The connection speed on TigerVPN is very erratic, sometimes excellent and sometimes quite slow, but on balance it was better than several of the competitors like ZenMate or TunnelBear. However, it won’t be winning any prizes in the fastest VPN category, either.
TigerVPN is like a lot of mid-range VPNs in that it doesn’t give you many choices about encryption unless you’re technically-minded and up for configuring the app yourself. It has a special section entitled “geeks” on its dashboard which seems like an attempt to make up for a shortcoming by making it into a feature.
For example, whereas ExpressVPN offers a series of radio buttons by which even ordinary users can opt for L2TP or OpenVPN without needing technical understanding, TigerVPN makes you go into the knowledgebase and read multi-step instructions about how to configure these different protocols on different operating systems.
It doesn’t tell you anything about how it’s protecting you when you’re signed up to a particular server in Seoul or Hong Kong, whether you’re encrypted using the vulnerable PPTP, or the more secure but sometimes slower options of OpenVPN, L2TP or IPSec.
On the landing page of its website it announces this range of encryption protocols as if they were choices you could make within the app, and while this may be technically the case, “technical” is very much the operative word here.
Those criticisms aside, we can say that to its credit TigerVPN did get past the Netflix geoblocking. However, it failed a DNS leak test while doing so:
It also failed to get past the BBC iPlayer geoblocking:
The TigerVPN knowledgebase makes for a contrast with a service like TunnelBear whose knowledgebase is more focused on explaining how the VPN works than what to do when it doesn’t. TigerVPN seems geared towards troubleshooting known problems that people have had with it in the past, such as having it blocked by your router, or problems with sign up.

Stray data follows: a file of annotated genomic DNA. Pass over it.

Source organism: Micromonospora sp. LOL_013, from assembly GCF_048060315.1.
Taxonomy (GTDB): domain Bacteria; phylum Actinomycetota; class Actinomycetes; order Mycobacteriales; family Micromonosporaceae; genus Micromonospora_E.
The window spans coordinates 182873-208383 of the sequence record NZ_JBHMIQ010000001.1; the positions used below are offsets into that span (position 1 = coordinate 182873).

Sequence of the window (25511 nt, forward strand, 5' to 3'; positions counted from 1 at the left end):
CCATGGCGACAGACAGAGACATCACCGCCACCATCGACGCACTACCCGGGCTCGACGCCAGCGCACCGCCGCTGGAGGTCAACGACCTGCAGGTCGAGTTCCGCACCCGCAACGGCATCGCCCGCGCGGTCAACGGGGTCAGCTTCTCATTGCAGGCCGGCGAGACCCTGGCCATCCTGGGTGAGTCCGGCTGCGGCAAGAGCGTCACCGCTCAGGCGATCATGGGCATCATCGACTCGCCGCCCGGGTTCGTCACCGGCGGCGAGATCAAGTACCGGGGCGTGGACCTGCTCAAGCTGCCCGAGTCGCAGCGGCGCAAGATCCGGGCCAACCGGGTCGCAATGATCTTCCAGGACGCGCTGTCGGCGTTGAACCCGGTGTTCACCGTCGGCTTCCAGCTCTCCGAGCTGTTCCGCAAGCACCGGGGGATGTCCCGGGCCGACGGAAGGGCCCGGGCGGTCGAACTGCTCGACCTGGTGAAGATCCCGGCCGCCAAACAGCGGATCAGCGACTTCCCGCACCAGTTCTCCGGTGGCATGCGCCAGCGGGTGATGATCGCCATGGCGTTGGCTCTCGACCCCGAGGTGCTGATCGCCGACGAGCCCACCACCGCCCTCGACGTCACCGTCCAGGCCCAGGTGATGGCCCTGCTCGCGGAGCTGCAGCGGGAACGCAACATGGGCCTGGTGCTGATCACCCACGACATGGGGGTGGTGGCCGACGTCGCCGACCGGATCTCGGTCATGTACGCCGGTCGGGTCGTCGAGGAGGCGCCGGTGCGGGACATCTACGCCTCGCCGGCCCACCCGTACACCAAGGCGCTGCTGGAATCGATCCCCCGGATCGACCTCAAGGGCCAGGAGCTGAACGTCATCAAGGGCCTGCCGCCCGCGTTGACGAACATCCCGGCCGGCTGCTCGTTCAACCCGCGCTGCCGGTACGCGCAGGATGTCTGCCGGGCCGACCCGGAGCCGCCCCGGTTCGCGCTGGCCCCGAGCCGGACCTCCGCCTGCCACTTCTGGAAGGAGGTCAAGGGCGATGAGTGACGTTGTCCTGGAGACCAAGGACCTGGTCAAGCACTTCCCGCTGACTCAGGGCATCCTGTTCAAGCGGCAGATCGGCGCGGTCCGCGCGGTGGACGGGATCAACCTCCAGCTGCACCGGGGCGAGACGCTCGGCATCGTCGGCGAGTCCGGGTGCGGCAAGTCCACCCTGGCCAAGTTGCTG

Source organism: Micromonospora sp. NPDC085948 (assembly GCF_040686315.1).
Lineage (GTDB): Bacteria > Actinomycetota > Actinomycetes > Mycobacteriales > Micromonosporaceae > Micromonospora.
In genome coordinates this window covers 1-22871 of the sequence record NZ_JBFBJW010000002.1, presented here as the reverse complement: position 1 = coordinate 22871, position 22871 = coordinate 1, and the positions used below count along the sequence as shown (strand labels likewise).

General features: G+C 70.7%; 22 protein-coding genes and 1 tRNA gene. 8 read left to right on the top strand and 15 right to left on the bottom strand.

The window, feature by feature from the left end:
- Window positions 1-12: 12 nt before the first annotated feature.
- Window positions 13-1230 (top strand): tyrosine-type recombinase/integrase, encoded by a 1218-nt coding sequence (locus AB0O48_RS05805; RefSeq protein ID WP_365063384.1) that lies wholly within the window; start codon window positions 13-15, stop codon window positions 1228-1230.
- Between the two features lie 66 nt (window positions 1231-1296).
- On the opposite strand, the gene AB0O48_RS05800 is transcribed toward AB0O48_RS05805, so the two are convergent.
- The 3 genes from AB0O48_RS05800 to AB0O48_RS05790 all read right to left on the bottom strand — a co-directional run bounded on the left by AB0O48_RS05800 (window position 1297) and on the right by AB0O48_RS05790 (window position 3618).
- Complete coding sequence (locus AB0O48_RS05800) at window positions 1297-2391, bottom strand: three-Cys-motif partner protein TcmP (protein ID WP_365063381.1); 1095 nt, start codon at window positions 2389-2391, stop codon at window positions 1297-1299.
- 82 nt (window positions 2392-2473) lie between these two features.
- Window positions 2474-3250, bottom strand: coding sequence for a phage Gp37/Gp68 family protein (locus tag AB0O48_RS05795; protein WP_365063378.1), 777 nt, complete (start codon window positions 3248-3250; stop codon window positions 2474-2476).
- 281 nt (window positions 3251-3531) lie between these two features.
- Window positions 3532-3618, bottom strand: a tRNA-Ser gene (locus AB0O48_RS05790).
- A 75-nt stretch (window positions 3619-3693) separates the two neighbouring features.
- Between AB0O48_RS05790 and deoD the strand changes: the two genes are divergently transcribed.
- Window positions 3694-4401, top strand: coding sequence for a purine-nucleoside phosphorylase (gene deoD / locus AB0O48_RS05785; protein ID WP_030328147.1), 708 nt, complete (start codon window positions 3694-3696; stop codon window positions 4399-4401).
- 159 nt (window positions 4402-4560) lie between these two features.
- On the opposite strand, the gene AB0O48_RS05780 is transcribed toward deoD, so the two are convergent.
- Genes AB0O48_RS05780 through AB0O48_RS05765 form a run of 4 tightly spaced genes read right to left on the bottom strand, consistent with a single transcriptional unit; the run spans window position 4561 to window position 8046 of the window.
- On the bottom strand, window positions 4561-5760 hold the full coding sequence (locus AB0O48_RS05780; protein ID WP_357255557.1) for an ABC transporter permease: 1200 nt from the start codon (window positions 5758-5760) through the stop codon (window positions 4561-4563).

If you do have problems while using it, you can go into “settings”, click on “submit report” and this will open a log of your recent connection activity that you can send to its technical support staff. From here you can also go to the helpdesk and contact the support staff.
We found the livechat staff to be responsive from the landing page before we signed up for the service, and to have ready answers to basic questions about pricing. Once we were signed up and using livechat from within the app to ask technical questions, the response was much slower.
First, we got a canned response saying they’d get back to us within 24 hours, or maybe longer if it was the weekend. Then we waited for them to get around to our query, which was a basic question about whether the service offers a killswitch or split tunneling, questions you might expect staff to have ready answers to. It took a couple of days to get a reply.
When you’re inside the app it looks as if you have a choice about whether to contact them by email or to talk on live chat but in fact, both of these buttons lead to the same form, and “livechat” in fact means email.
TigerVPN has some original features like its reward system for users, and its three-year payment plan, but these are not the core reasons why you subscribe to a VPN service and they don’t compensate for its security shortcomings, its erratic speed, and the less than optimal design of its interface.
It’s perhaps a good option if all you want is to get into Netflix and not have to pay a lot of money, but the problems with its security features won’t recommend it to people who need a watertight VPN service.